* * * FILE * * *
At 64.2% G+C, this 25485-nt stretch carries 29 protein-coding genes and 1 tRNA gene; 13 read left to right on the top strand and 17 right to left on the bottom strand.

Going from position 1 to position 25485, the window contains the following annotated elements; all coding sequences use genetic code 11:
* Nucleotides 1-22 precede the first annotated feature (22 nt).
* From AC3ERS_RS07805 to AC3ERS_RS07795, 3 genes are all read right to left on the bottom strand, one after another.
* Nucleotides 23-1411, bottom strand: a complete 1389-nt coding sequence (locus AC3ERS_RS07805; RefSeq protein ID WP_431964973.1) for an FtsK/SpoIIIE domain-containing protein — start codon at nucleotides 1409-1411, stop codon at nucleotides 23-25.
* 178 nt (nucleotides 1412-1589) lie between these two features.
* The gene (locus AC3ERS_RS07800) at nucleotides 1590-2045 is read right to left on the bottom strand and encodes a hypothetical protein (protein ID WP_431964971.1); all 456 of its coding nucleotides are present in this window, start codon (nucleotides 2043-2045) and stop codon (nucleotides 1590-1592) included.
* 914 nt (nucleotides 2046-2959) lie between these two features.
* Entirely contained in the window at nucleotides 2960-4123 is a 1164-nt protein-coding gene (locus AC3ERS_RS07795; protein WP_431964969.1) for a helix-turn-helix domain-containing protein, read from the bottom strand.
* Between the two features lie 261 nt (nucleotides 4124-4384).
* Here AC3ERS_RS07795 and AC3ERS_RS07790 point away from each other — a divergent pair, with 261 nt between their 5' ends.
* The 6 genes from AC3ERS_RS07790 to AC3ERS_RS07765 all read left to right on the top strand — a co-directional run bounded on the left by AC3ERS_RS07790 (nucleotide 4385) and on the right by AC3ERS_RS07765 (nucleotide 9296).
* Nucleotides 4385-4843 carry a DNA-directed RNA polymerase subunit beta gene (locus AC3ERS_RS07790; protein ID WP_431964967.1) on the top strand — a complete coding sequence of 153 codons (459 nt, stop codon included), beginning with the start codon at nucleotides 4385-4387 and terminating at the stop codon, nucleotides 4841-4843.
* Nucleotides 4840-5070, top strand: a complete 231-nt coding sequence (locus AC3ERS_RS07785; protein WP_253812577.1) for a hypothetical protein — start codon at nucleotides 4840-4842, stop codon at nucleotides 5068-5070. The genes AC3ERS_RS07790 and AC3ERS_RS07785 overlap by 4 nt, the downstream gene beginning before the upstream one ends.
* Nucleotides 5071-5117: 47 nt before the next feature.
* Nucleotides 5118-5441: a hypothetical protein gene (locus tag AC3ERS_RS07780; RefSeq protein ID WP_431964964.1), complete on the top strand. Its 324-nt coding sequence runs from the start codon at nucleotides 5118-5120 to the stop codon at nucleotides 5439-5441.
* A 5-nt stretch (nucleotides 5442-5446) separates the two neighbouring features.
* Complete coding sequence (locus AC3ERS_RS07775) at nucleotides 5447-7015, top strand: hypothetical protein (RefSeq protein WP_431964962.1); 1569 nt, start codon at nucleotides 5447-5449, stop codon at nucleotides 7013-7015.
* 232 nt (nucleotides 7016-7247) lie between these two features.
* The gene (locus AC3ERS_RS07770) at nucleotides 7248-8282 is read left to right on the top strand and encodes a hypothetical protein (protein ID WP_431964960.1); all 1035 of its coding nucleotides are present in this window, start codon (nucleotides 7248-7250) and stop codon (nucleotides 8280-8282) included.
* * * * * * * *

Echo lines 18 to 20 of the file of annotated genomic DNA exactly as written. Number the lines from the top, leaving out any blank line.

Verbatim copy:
* Complete coding sequence (locus AC3ERS_RS07775) at nucleotides 5447-7015, top strand: hypothetical protein (RefSeq protein WP_431964962.1); 1569 nt, start codon at nucleotides 5447-5449, stop codon at nucleotides 7013-7015.
* 232 nt (nucleotides 7016-7247) lie between these two features.
* The gene (locus AC3ERS_RS07770) at nucleotides 7248-8282 is read left to right on the top strand and encodes a hypothetical protein (protein ID WP_431964960.1); all 1035 of its coding nucleotides are present in this window, start codon (nucleotides 7248-7250) and stop codon (nucleotides 8280-8282) included.